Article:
Erikka Ransom at Mosswood Park in Oakland. After a life in the inner city, she recently discovered a welcoming naturist community in the Santa Cruz mountains. (Pendarvis Harshaw)
It’s Tuesday morning and my phone is ringing. Before even looking at the screen, I know it’s my sister, Erikka. Every week for the past six months or so, my sister has spent 10 minutes telling me about her weekend escapades. The accounts are adventurous, liberating, and oddly enough, about love.
My sister, a mother of two, has been through some harrowing experiences. Just about all of the foul things a young woman can be involved in while growing up in the inner city—from selling sex to selling crack—she's done it. And she's open about how those experiences have left marks on her, physically, mentally, and emotionally.
Now recently married, my sister’s phone calls aren't about the pain she's experienced, and really aren't about the romantic relationship she and her partner share. They’re more about her discovery of a loving community. And most importantly, her stories are about an East Oakland girl finding self-love near the Santa Cruz Mountains.
Because it’s her story, I figured she’d be the best person to tell it.
Love… We tend to throw the word around like confetti, but it means more and comes with so much responsibility.
I found my love when I was only 15. He was my neighbor, my friend, and the love of my life, even though he didn't know it yet. We grew up together and separated when both our families moved from the Skyline Hills Apartment complex in the East Oakland hills.
We individually went through a great deal of hurt during our lives. Hard times financially, run-ins with the law, and relationships that scarred us for life.
In adulthood, we talked periodically, remaining good friends. We'd often discuss our relationships, and how they were missing something. We were both suffering, both missing love.
My last relationship ended after 11 years—there was no love there for me. His 20-year relationship ended just before mine.
About four years ago I saw the love of my life again. I was driving down the street near Foothill Square in East Oakland. I had just moved into an apartment in the neighborhood. About a block away from my new home, I saw him outside taking a break from work. I almost left the car in drive as I jumped out! Happiness rushed back into my heart as I remembered love again.
Despite the pandemic, we married on July 27, 2020. We wanted to be together forever, so much that we held a small ceremony in our backyard, over an iPad, with the Justice of Peace. It was beautiful.
We're both lovers of camping; time spent in nature actually helped solidify our relationship. We decided to find a place to enjoy the outdoors during the shelter-in-place orders. But most campsites were closed.
And then we found a place that was unlike any other: Lupin Lodge.
This is a community that welcomes newcomers with open arms. We started going in August and we've been back every weekend, just because of the love we feel. The first day we were there, people invited us to eat with them, and asked if we needed anything. They even recited poems just to help us relax in a new environment. It was amazing.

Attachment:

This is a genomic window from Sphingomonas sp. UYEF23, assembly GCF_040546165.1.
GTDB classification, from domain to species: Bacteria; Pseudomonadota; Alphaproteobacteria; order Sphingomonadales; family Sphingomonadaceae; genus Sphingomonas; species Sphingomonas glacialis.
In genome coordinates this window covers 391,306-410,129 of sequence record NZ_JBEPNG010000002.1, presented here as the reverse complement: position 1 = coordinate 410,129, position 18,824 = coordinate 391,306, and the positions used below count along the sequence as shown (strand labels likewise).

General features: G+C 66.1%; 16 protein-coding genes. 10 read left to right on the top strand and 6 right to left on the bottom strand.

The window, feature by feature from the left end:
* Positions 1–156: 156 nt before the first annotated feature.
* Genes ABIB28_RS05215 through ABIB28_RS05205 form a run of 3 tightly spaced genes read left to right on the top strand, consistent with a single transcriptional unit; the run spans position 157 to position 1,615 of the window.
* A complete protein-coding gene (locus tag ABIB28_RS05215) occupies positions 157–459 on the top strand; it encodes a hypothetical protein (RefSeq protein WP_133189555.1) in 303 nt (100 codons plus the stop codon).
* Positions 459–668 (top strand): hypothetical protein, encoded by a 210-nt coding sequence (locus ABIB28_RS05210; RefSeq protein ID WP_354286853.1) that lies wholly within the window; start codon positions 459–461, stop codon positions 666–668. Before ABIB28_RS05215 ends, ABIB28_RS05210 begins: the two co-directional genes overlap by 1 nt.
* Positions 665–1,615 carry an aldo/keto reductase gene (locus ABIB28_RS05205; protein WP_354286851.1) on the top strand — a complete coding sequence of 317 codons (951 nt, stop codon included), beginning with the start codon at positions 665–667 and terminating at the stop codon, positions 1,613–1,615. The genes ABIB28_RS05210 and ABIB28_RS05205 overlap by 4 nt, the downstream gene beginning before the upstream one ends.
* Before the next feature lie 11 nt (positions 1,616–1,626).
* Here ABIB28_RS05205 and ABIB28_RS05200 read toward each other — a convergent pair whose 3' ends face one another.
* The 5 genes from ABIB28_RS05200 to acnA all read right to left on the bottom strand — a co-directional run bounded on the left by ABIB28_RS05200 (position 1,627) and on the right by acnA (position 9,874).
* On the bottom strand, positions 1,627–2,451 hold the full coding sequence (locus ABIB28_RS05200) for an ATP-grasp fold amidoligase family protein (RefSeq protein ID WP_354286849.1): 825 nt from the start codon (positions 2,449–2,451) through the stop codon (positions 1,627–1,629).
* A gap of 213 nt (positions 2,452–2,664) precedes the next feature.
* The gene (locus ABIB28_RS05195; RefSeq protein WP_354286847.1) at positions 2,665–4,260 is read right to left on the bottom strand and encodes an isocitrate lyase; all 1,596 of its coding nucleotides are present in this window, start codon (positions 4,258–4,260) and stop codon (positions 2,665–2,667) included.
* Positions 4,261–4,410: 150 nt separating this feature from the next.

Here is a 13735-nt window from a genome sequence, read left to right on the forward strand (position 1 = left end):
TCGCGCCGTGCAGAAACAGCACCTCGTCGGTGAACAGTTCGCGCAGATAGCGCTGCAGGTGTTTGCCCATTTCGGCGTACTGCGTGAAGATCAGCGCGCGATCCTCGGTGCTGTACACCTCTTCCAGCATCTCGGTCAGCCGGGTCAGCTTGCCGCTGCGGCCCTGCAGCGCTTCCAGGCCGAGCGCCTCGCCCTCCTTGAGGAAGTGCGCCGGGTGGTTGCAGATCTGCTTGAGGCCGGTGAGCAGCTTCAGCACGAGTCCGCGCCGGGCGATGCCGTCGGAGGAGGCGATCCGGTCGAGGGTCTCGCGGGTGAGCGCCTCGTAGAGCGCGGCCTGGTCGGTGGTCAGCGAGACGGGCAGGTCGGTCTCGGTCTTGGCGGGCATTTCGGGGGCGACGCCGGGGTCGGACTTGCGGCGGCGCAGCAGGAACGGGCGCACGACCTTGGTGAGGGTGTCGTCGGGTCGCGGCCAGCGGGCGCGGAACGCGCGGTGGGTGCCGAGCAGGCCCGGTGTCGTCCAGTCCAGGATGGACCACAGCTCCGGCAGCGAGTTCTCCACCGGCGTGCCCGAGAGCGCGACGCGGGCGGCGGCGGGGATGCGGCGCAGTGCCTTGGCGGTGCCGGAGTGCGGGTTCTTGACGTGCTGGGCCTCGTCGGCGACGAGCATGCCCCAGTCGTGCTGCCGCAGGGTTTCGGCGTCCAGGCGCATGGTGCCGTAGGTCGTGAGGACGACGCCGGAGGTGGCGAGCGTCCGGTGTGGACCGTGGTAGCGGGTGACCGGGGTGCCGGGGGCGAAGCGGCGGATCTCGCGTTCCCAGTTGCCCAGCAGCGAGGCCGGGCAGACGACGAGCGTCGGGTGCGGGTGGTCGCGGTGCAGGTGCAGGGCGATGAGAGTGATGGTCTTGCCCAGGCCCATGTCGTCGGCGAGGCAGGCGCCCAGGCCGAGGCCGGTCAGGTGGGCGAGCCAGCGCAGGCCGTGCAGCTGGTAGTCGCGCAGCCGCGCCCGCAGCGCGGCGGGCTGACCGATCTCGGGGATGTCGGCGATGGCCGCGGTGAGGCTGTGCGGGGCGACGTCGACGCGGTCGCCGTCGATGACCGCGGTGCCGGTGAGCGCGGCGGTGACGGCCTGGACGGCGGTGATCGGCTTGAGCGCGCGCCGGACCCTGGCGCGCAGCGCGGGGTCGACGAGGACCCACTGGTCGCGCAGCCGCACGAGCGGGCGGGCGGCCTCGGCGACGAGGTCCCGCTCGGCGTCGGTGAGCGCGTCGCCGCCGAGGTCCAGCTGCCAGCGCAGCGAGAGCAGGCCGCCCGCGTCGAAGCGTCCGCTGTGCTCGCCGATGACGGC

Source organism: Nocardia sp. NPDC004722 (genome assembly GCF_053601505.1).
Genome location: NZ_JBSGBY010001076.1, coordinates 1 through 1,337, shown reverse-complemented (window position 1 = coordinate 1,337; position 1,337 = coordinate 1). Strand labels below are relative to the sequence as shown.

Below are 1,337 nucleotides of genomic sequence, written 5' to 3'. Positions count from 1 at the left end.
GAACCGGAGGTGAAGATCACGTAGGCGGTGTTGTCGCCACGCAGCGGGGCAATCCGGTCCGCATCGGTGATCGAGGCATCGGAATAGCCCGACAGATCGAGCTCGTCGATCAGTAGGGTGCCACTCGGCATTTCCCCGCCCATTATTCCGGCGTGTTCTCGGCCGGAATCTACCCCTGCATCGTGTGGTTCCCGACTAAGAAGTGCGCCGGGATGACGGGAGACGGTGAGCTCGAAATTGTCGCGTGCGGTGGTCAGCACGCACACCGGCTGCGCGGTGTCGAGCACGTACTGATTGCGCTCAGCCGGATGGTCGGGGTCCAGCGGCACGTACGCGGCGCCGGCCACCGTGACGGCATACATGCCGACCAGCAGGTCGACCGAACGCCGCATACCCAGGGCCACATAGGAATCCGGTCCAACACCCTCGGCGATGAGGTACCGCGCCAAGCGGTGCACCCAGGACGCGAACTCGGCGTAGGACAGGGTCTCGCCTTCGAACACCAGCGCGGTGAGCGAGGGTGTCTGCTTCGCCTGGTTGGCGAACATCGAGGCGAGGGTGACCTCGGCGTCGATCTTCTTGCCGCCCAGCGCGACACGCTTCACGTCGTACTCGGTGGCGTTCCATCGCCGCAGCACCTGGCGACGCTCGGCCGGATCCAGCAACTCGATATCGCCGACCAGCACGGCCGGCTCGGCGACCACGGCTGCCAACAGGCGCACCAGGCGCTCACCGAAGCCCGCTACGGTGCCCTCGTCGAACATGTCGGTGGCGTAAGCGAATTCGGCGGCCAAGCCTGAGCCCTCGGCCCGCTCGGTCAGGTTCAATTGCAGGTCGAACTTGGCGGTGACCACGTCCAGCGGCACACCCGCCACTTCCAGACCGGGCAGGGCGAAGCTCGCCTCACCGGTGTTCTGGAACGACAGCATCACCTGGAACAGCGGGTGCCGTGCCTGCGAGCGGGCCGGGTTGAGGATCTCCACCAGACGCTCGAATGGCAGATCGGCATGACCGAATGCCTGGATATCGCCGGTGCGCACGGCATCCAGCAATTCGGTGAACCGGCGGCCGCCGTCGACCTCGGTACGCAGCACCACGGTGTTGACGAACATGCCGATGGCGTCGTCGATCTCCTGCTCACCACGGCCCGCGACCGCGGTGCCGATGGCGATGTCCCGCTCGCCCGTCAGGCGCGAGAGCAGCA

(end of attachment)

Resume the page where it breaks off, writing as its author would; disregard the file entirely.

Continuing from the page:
I have to mention that Lupin is a “naturist community,” where people are free to be nude, so it was a little different than the camping experiences we've had in the past. During previous camping trips to places like Lake Camanche, I'd jump in the lake naked when no one was around. So once I found a place where I could walk around naked without having the police called on me, I was down!
There's nothing sexual about it. It's about being free. You feel the nature, and the love from everyone around you. And best of all: there's no judgement. You could be fat, skinny or whatever, and people are just accepting. I've been self-conscious of my stretch marks for a long time, and I didn't feel that when I was out there. I don't know if I've ever been to a place where I felt no judgement, even when I'm fully clothed.
My husband, Dom, is a man's man: a barber and Mustang driver. He was able to stand naked, and give handshakes and hugs to other naked men without feeling any type of way.
The experience was never weird or uncomfortable, like the movies about stereotypical "nudist colonies." It was like meeting a family you didn't know for the first time. And taking no time in really getting to know them. People do yoga and play sports, sing songs and break bread. Most of all, people simply spread love.
We've recently purchased an RV trailer and more camping equipment, and now we make the trek from the East Bay to the Santa Cruz area weekly. Each time it's refreshing to get away, if only for just a little while. The new family we have now has given us something to look forward to on the weekends; a blessing during these times.
It's also made me question: where does love come from? In my life, I’ve learned that it’s possible to feel love from others, just as it’s possible to feel hate. They're both strong feelings that people can sense, almost like pheromones.
And there's also people who are able to send “fake love,” feelings that damage peoples’ ability to sense and accept real love. I experienced a lot of fake love in my life, and it's refreshing to find the real thing. It takes time to find out what's really real. Trips to nature, and being in your natural state can help.
In my opinion, the easiest way to decipher the real from the fake is that when you question love, maybe you should let it go. And when you feel love with your whole heart—be it the love of a person or a place—embrace it and give love back in return.
Love to all.
Correction: The original version of this story inaccurately referred to Lupin Lodge as a “naturalist community,” rather than a “naturist community.” The story has been edited to correct the term.
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